It looks like the latest (and very probably last) attempt by factions within the Labour Party to remove Gordon Brown has already run its course, with all the major figures in the Cabinet lining up to offer their public support to the Prime Minister. It doesn’t really matter how weasel their words are, or whether they are doing so because they feel they ought to rather than because they want to, Brown will survive. Again.
It’s difficult to work out what thought processes, if any, were whirring away in the otherwise empty heads of Geoff Hoon (a former Chief Whip) and Patricia Hewitt when they drafted the email to backbenchers which has caused all the fuss. Labour has had a (relatively) good start to the year: the opinion polls have showed the Tory lead narrowing, David Cameron has been having a fit of the wobbles over tax and Brown put in a dominant performance at PMQs just minutes before the story broke. Why then did Hewitt and Hoon make a move that has served only to take the heat off Cameron and snuff out Labour’s recovery before it had even warmed up?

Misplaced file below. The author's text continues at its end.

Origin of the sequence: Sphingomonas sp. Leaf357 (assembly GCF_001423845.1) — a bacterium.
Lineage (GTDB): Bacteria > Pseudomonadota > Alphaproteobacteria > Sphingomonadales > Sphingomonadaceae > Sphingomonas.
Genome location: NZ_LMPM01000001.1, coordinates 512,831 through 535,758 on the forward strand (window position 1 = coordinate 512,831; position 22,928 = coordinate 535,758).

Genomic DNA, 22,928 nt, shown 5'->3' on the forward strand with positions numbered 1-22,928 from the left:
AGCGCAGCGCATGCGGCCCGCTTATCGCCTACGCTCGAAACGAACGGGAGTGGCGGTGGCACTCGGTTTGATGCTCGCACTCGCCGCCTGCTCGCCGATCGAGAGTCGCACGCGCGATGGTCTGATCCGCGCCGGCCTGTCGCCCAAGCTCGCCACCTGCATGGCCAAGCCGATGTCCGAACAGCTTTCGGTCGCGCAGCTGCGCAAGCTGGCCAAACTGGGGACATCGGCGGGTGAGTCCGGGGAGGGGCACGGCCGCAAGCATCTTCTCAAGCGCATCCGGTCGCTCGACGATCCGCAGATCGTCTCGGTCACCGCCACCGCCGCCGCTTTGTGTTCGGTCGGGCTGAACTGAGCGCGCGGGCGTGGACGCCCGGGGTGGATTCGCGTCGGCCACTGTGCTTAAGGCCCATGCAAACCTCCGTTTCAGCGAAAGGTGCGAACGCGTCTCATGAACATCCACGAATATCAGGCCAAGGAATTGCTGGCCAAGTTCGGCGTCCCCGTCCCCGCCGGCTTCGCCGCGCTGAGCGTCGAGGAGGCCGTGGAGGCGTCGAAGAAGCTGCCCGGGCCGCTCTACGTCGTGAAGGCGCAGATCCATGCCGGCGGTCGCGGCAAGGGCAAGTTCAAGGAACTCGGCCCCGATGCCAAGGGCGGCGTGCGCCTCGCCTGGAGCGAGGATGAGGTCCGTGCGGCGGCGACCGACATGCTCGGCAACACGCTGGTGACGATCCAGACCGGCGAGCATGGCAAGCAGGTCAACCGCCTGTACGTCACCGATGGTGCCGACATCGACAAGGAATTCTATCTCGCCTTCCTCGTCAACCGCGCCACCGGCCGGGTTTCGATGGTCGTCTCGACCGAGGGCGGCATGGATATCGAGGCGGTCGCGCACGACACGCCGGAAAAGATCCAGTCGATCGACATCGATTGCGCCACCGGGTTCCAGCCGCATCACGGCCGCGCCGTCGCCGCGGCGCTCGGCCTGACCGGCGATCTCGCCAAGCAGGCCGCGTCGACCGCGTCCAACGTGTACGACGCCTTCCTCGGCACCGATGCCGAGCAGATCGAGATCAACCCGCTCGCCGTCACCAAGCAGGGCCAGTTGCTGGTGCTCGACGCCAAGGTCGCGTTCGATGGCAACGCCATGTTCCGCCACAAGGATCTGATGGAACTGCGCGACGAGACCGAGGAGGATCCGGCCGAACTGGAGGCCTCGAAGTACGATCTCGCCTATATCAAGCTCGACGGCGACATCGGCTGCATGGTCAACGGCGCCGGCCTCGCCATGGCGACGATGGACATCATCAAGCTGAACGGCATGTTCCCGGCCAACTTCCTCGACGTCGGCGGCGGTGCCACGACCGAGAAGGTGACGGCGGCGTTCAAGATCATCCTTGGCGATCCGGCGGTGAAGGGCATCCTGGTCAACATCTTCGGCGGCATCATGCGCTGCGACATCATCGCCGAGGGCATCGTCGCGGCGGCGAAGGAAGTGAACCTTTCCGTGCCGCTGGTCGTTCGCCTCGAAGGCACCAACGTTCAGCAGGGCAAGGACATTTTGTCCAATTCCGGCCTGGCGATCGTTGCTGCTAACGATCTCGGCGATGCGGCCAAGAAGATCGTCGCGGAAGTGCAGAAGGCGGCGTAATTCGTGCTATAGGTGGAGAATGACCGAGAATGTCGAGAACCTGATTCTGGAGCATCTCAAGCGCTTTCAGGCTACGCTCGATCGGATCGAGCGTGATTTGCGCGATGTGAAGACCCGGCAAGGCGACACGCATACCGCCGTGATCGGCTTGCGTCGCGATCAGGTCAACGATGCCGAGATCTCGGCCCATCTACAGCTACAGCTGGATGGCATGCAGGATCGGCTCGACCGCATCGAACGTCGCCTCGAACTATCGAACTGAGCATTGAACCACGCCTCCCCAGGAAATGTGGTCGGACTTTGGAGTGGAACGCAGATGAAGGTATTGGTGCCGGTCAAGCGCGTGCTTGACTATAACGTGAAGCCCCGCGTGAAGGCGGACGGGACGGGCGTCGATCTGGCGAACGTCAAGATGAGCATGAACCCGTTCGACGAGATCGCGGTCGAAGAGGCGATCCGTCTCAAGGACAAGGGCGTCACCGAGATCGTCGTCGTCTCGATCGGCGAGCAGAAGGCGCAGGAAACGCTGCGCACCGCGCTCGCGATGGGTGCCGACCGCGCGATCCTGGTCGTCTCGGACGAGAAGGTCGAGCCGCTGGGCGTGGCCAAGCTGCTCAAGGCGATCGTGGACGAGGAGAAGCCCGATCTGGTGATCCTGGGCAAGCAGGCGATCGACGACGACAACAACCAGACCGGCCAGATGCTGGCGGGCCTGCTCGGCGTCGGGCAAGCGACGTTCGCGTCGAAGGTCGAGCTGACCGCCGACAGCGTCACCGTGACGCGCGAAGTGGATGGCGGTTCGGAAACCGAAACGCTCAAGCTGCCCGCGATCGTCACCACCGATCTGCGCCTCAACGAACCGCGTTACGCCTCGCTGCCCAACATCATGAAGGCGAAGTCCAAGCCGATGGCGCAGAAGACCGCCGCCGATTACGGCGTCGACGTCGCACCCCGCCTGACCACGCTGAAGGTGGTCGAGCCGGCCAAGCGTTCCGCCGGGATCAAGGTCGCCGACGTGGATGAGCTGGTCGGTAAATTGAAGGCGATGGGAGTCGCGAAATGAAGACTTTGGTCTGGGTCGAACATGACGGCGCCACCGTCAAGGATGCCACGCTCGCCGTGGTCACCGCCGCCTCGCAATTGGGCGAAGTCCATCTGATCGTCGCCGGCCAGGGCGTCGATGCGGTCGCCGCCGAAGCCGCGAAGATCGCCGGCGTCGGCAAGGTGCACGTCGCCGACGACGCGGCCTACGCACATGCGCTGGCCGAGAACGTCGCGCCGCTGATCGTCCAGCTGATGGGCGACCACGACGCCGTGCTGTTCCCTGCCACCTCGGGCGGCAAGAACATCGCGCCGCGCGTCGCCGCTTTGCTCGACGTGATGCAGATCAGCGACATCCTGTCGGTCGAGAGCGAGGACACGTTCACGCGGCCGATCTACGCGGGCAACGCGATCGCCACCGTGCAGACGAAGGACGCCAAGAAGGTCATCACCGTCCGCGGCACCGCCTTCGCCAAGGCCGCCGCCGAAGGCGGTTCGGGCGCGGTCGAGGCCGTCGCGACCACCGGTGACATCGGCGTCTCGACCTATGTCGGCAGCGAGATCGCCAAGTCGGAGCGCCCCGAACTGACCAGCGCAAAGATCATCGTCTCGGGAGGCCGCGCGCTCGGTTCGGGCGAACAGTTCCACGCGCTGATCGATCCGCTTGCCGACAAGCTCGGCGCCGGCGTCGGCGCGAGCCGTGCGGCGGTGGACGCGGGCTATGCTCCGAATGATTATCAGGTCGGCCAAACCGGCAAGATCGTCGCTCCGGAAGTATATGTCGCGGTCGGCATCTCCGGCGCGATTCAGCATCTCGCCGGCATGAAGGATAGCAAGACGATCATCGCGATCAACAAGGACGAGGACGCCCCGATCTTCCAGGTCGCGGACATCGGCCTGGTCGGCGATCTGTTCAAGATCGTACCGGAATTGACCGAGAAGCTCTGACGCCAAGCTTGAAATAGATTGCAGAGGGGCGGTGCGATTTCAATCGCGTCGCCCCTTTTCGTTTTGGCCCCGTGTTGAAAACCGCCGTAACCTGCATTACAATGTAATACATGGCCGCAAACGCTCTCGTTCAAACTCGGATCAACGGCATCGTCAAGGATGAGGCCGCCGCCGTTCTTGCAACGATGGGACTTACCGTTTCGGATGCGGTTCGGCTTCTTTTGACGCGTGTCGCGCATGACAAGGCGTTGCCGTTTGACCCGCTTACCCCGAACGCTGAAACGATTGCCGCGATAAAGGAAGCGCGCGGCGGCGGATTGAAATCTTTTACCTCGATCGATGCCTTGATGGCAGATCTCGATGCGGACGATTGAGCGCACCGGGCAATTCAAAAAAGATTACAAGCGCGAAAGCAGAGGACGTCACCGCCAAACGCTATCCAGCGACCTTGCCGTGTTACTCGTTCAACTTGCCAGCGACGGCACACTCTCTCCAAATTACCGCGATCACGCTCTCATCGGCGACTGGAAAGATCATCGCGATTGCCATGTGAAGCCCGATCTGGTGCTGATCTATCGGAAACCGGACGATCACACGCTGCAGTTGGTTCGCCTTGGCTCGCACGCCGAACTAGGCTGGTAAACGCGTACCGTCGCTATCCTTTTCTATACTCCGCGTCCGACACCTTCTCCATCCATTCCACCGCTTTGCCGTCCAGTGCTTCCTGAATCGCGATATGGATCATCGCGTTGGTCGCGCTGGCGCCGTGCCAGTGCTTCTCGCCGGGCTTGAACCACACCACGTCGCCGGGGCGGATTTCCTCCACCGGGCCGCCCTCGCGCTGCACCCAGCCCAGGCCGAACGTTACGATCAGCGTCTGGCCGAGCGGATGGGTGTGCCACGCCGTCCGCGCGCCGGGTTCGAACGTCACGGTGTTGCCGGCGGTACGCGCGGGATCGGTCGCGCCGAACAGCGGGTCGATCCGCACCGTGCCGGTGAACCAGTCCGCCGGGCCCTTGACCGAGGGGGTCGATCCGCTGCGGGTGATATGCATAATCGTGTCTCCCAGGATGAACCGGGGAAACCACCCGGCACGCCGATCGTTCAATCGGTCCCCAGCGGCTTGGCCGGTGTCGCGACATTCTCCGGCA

Yet again rolling news made more of the story than was warranted. Sky (with its seemingly indelible ‘Breaking News’ banner) and the BBC have valiantly done their best to give the story legs all day, and you can bet your bottom dollar that the press will have another stab at blowing it out of all proportion tomorrow, but it really does look as though this coup is going to go the way of all the others and that Gordon will limp on to probable defeat in March/May/June. I can’t help but think that there wouldn’t be such a feeding frenzy if, say, Douglas Hogg and Stephen Dorrell (or any other obscure pair of former Cabinet ministers) had sent an email around Tory backbenchers calling for David Cameron to face a leadership contest, but I suppose I should be quite used to the media running with the Conservative news agenda at every opportunity.
The only winners from this are the Tories, who once again manage to give the slip to one of those rare moments when their policies were actually being scrutinised. And the sad thing is, if the Tories are the winners there are going to be vast numbers of people who will be the losers. There are many areas where Labour has failed over the last twelve and a half years (tackling inequality, protecting civil liberties, meaningful constitutional reform, avoiding illegal wars, to name but a few) but it has to be remembered that on all of those issues a Conservative government would be inestimably worse. As someone who isn’t a Labour supporter, perhaps I shouldn’t intrude into the private grief of others but – if today’s events are indeed the pre-cursor for a comfortable Tory victory at the General Election – the Labour Party will have a good place to start when the inevitable inquest gets under way.